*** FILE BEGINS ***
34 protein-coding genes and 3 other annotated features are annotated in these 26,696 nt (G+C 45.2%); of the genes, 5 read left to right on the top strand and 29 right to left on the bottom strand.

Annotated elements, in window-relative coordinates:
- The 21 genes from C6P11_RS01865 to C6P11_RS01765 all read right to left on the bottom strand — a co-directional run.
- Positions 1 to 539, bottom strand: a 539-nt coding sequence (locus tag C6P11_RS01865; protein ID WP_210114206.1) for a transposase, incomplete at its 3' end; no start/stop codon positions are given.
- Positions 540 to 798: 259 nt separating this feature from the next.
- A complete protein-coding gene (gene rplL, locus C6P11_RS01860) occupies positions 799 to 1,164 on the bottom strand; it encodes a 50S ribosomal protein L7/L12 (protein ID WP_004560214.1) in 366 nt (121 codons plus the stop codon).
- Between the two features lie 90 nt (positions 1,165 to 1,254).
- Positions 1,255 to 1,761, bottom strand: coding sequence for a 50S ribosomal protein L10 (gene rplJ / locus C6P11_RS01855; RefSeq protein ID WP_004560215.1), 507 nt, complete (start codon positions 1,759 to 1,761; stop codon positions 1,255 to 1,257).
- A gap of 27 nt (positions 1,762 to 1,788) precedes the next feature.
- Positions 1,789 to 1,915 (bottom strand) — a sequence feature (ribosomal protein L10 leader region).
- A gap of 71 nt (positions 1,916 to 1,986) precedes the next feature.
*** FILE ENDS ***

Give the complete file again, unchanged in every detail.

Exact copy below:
34 protein-coding genes and 3 other annotated features are annotated in these 26,696 nt (G+C 45.2%); of the genes, 5 read left to right on the top strand and 29 right to left on the bottom strand.

Annotated elements, in window-relative coordinates:
- The 21 genes from C6P11_RS01865 to C6P11_RS01765 all read right to left on the bottom strand — a co-directional run.
- Positions 1 to 539, bottom strand: a 539-nt coding sequence (locus tag C6P11_RS01865; protein ID WP_210114206.1) for a transposase, incomplete at its 3' end; no start/stop codon positions are given.
- Positions 540 to 798: 259 nt separating this feature from the next.
- A complete protein-coding gene (gene rplL, locus C6P11_RS01860) occupies positions 799 to 1,164 on the bottom strand; it encodes a 50S ribosomal protein L7/L12 (protein ID WP_004560214.1) in 366 nt (121 codons plus the stop codon).
- Between the two features lie 90 nt (positions 1,165 to 1,254).
- Positions 1,255 to 1,761, bottom strand: coding sequence for a 50S ribosomal protein L10 (gene rplJ / locus C6P11_RS01855; RefSeq protein ID WP_004560215.1), 507 nt, complete (start codon positions 1,759 to 1,761; stop codon positions 1,255 to 1,257).
- A gap of 27 nt (positions 1,762 to 1,788) precedes the next feature.
- Positions 1,789 to 1,915 (bottom strand) — a sequence feature (ribosomal protein L10 leader region).
- A gap of 71 nt (positions 1,916 to 1,986) precedes the next feature.